Boy, time sure moves fast. I look back on this past month alone and can hardly believe the amount of hours I’ve spent working on the Serenity of Knowing. I also have to acknowledge the hours that have gotten away as well. I’ve tried to keep a journal that documents my daily activity, but I don’t seem to have the skill to keep pace with the speed of light. On the days when I don’t have to inch myself awake to be driven to the hospital for chemotherapy, or IVIG, or blood transfusions, I will often wait in the waxing sun light for my nurse to arrive to “check my vitals.” I’ve been hovering around 98 over 53 of late – a new normal for me.
On those mornings I’m a wastrel, slow to get out of my bathrobe. Still, at other times I am able to spring to my desk to renew my acquaintance with the dramas of the Apocrypha and such. My books have remained open and ready for my attention even after I have neglected them in favor of tasks like laundry and cake. These are filed away as soon as they are accomplished. On the other hand, Esdras, the Prophets, and all the stories devolving to the opening line of Genesis are ever stalwarts, never leaving me desolate. This is whether or not I’ve managed to write for ten minutes or for ten hours.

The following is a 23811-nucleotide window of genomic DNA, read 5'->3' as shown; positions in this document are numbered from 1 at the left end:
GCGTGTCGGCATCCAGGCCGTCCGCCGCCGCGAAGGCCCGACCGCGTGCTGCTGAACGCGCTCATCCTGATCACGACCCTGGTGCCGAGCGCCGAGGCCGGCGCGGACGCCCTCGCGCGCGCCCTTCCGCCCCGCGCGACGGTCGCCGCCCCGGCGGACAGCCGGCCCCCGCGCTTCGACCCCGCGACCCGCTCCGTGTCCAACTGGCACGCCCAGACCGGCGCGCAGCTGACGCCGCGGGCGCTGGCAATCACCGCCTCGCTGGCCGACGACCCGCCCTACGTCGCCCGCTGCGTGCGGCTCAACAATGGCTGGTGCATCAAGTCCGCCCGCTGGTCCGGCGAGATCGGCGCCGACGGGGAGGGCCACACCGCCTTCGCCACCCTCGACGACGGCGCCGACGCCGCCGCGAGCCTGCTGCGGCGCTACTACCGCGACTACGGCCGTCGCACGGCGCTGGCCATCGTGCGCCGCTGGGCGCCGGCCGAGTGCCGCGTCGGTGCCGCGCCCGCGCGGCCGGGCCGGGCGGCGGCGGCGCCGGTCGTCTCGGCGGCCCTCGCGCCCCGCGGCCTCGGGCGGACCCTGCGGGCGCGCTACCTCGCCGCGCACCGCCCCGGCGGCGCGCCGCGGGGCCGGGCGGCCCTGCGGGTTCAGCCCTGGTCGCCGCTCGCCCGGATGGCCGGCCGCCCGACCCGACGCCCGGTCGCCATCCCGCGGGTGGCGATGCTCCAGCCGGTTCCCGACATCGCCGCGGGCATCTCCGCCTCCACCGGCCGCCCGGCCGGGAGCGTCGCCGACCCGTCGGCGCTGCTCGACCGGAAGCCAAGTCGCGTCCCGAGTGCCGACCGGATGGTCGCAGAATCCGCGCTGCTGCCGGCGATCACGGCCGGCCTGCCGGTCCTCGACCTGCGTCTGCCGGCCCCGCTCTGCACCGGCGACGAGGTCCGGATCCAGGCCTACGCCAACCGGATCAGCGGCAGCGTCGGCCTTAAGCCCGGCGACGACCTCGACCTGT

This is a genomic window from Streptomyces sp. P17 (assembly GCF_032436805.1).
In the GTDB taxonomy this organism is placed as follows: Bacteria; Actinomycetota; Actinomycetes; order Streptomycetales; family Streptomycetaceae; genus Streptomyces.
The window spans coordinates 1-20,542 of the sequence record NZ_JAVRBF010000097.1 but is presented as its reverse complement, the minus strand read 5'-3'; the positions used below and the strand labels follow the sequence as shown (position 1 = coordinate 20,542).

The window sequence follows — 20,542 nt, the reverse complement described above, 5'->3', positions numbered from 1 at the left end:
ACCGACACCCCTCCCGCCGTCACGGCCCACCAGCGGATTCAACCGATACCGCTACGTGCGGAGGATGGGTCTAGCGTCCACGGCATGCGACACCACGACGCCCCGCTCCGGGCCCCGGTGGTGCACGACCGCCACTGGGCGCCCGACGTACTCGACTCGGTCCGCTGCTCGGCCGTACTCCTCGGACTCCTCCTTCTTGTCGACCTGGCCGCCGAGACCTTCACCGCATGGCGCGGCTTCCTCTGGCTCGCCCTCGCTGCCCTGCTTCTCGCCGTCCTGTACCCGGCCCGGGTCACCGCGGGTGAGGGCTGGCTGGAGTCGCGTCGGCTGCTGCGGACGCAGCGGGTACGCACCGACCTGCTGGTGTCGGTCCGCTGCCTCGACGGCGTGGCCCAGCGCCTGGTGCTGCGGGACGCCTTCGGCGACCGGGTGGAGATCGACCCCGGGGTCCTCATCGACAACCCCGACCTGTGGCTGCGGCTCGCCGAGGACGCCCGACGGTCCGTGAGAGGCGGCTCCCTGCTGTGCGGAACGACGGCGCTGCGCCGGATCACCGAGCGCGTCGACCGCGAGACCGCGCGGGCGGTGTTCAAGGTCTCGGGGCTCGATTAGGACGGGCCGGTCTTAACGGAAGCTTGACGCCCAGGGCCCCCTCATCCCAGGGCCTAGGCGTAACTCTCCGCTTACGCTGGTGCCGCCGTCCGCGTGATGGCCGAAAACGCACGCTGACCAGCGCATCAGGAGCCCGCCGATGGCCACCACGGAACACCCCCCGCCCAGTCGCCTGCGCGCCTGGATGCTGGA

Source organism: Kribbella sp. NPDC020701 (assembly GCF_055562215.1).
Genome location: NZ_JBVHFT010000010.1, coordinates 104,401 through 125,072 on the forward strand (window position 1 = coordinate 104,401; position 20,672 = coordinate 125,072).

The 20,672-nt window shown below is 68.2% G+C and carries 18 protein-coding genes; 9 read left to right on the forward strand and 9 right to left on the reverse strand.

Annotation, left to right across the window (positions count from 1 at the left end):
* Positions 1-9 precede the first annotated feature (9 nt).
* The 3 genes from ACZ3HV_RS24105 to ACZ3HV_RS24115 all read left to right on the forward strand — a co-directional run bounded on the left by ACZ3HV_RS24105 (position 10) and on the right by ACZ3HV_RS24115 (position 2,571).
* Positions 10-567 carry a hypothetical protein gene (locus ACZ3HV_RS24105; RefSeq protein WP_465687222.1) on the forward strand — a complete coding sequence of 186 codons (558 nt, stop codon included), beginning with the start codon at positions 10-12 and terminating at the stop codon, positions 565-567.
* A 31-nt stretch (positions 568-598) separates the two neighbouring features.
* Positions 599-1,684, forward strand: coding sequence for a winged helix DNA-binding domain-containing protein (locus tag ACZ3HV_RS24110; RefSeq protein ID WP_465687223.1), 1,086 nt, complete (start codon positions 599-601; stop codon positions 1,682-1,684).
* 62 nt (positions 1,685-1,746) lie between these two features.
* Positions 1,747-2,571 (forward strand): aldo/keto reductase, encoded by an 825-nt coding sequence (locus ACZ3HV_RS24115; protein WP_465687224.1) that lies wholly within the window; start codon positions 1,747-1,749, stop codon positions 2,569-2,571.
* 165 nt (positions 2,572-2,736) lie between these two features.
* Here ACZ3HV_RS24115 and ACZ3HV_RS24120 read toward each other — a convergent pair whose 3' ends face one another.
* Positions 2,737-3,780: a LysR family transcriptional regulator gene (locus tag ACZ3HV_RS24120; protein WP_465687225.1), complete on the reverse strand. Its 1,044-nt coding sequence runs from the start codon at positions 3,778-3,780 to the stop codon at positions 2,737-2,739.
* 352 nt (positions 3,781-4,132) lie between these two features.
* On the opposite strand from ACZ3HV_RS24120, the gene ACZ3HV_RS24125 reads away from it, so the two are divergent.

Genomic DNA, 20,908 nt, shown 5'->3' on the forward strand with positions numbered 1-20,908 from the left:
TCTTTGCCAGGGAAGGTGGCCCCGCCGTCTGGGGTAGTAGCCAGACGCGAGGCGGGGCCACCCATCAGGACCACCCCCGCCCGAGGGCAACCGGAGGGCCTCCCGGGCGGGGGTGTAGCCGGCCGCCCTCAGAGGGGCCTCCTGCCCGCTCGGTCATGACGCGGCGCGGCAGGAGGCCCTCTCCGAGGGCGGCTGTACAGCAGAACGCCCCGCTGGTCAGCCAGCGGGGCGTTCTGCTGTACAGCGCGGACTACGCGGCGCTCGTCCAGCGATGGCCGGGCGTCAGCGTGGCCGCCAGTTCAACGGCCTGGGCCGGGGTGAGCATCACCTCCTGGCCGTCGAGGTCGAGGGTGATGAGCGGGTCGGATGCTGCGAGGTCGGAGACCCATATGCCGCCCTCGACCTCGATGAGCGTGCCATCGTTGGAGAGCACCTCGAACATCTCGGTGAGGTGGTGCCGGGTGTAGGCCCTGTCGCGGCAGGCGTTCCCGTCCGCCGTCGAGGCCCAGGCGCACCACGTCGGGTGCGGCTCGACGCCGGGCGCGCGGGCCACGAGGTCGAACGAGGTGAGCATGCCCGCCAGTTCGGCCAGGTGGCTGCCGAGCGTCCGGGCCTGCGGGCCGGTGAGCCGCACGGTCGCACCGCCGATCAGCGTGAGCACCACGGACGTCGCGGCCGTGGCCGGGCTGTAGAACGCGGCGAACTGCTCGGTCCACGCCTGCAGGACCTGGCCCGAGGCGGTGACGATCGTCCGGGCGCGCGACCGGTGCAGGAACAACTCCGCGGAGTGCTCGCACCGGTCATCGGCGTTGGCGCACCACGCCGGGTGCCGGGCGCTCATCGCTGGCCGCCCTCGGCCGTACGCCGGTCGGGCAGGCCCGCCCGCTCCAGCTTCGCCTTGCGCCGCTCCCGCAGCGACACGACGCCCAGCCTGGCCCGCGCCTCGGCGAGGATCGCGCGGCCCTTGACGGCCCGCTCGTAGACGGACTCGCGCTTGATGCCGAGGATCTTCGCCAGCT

In the end is it not possible that no one will judge us for how we have used our time except for maybe ourselves. Surely there is nobility in washing clothes and changing diapers, or having a beer with one’s buddies. I would perhaps go so far as to say that there is some kind of nobility in hand writing the Bible. As for me, I’m deciding how to use this upcoming moment. Whoa! It’s already getting away.
As published in the November 2011 issue of "St. Peter's Press," the monthly newsletter of St. Peter's Presbyterian Church in Spencertown, New York. At the time of publication, Phillip was still in the throes of the Apocrypha.